Acceptance and Commitment Therapy for the CBT Therapist: The Integration of ACT into Your Existing Practice

Jennifer Tolman, PhD (Primary Presenter), Tera L. Lensegrav-Benson, PhD (Co-Presenter)

Presenters will discuss the application of Acceptance and Commitment Therapy (ACT) in the treatment of eating disorders and present strategies for the integration of ACT principles with traditional CBT. Comparisons and contrasts will be drawn between ACT and CBT. Strategies for practitioner self-care, consistent with values-based living, will be identified.

From Buddha to Brain Scans: The Integration of Science, Psychotherapy, and Spirituality

Carolyn Costin, MFt, MA, MEd, CEDS (Presenter), Joan Borysenko, PhD (Co-Presenter)

Neuroscience is the new buzz word in the world of psychotherapy, yet how does one distinguish between true innovation and mere speculation? Bringing years of experience, a wealth of knowledge, and engaging presence Carolyn Costin and Joan Borysenko will share their insights on the integration of science, psychotherapy and spirituality.

Critter Brain Trumps Neocortex, “Don’t Touch that Dial!”: New Neuro-Patterning Methods to Decode and Unlock Stuck Eating Disorder Behaviors, Beliefs, and Identities

Barbara J. Birsinger, ThD, MPH, RD, CEDRD (Primary Presenter)

ED clients experience a threat to sense of self - relinquishing the lifeline for tough times. The critter brain fires off survival signals, compelling behaviors, because that feels better (safer) than what came before. Learn to decode, re-pattern, and help clients Self-Discover new strategies, uniquely theirs, transforming behaviors, beliefs and identities.

Eating Disorders, Substance Use Disorders and Addictions: An Overview of Integrated Treatment Principles and Strategies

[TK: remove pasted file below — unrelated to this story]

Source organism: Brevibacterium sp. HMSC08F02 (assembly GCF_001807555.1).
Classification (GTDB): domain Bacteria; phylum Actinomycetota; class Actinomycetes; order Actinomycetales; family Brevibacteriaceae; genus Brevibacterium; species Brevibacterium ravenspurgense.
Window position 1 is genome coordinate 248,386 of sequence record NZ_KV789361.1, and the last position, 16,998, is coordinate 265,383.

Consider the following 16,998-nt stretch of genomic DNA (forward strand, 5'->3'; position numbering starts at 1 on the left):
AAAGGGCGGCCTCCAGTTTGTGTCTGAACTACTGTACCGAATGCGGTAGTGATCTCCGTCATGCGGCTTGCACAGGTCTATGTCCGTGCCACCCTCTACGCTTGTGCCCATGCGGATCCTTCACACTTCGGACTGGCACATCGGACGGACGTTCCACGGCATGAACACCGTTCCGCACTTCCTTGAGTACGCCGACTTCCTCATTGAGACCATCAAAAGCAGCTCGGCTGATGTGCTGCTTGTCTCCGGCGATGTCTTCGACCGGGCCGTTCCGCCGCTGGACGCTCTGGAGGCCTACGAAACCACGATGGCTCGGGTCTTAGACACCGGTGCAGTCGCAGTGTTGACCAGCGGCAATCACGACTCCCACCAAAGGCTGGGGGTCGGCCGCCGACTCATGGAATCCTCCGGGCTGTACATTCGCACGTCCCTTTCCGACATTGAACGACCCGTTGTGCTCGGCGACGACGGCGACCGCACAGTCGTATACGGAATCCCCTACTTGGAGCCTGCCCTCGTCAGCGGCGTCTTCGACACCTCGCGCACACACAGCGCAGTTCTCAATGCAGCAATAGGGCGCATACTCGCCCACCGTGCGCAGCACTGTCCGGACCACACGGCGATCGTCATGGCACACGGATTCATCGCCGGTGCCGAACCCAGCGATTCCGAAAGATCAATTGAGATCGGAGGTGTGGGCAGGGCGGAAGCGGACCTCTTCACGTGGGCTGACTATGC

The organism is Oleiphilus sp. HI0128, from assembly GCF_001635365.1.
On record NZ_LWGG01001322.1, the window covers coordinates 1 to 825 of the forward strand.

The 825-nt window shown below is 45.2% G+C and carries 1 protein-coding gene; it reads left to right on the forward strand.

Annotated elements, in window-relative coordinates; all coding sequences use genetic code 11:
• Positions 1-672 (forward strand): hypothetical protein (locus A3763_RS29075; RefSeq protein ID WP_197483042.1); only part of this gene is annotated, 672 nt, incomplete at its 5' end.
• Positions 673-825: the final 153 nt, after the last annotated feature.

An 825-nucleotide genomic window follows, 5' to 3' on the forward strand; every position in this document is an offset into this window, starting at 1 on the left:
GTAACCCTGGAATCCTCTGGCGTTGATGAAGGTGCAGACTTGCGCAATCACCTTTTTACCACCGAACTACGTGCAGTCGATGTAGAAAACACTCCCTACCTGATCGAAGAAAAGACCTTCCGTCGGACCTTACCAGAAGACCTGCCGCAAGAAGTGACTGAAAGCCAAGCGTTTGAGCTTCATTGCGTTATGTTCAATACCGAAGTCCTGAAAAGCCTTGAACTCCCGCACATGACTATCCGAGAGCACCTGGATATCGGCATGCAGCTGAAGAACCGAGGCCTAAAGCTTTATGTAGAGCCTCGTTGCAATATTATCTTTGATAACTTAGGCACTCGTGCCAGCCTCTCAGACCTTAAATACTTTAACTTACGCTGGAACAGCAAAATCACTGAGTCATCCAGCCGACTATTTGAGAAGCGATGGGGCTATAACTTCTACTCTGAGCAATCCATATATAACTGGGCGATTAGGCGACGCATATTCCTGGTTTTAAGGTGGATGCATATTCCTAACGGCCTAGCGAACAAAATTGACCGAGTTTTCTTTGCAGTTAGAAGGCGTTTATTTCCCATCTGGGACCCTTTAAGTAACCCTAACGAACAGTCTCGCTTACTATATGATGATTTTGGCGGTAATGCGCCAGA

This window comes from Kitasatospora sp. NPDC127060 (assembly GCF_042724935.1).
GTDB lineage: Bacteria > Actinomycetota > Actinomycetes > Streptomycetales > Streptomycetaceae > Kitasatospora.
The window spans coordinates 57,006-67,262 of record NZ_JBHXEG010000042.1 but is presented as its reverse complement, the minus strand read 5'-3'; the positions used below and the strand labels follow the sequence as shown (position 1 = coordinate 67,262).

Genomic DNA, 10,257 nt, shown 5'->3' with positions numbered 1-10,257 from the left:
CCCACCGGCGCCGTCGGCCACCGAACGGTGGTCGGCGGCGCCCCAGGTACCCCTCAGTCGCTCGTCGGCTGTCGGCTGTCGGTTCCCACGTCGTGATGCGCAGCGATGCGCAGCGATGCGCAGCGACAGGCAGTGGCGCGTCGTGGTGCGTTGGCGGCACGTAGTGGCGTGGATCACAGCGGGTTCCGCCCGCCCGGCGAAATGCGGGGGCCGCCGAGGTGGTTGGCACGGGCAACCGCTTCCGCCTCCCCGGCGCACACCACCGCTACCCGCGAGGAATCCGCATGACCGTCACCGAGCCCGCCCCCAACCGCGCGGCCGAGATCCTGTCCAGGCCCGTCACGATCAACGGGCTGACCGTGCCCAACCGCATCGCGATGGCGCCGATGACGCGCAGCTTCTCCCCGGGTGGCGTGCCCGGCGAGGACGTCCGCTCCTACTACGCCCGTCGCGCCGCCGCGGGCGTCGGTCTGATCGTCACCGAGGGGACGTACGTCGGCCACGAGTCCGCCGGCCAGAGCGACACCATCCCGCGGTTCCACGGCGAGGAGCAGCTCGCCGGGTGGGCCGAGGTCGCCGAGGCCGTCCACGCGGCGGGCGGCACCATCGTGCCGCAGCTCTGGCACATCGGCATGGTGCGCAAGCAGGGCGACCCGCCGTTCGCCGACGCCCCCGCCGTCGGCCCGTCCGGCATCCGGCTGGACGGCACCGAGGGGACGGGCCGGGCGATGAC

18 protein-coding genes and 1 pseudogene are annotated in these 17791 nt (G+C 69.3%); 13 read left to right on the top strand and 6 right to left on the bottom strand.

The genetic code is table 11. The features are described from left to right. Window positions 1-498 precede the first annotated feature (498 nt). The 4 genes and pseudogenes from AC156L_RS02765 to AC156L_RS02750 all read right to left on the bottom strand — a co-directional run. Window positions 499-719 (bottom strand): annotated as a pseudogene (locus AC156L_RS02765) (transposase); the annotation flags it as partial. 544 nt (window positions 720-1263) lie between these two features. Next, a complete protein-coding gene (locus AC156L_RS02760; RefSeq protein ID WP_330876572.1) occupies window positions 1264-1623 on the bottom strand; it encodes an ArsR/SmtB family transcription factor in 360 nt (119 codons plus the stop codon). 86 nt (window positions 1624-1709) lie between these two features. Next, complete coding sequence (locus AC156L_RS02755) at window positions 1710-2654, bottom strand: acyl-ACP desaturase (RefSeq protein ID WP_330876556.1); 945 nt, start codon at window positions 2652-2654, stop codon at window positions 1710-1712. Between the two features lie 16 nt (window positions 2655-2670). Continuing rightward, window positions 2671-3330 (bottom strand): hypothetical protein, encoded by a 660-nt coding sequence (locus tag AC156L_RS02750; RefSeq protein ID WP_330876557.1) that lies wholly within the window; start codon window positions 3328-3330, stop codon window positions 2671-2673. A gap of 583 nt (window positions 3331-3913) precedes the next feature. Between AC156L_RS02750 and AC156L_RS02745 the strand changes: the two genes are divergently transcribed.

Timothy Brewerton, MD, DFAPA, FAED, DFAACAP (Primary Presenter), Amy Baker Dennis, PhD (Co-Presenter), Therese Kathleen Killeen, PhD, APRN (Co-Presenter)

This workshop will review the guiding principles behind integrated, evidence-based treatments that can be adapted for ED patients with co-occurring SUD, including: 1) Motivational Interventions; 2) Family therapy; 3) Cognitive behavioral therapy; 4) Mindfulness based approaches, e.g., DBT, ACT, and; 5) Self-help and support group interventions.

Ethical Issues in Eating Disorder Treatment

John Dolores, JD, PhD (Primary Presenter)

Ethical Issues in Eating Disorder Treatment will provide a practical approach to common ethical issues across disciplines, including confidentiality, informed consent, documentation requirements, use of technology, and termination of treatment. Current ethical codes will be reviewed from a variety of disciplines. Relevant law will be explored as well.

Lunch Presentation - Expressing Disorder: Journey to Recovery

Susan Kleinman, MA, BC-DMT, NCC, CEDS (Presenter), Carol Dietrich, RN, LMFT, RDT (Co-Presenter), Anita Johnston, PhD, CEDS (Co-Presenter)

This powerful documentary about dance/movement therapy and drama therapy features the wisdom and expertise of the workshop leaders. Infused with inspiration and hope, the gripping vignettes demonstrate the depths to which we must take our clients to heal. Presenters will be available for questions following the film screening.

Good Enough Mama: Exploring Body Image, Identity Shifting and Depression in Pregnancy and the Postpartum Period

Linda Shanti McCabe, MA, (1998), PsyD, (2009) (Primary Presenter)

The desire to have children can be a motivating factor in eating disorder recovery, yet pregnancy and the postpartum period can mirror difficulties experienced in early recovery. This presentation will explore risk factors for relapse, postpartum depression, body image distress, as well as recovery hope for new and expectant mothers.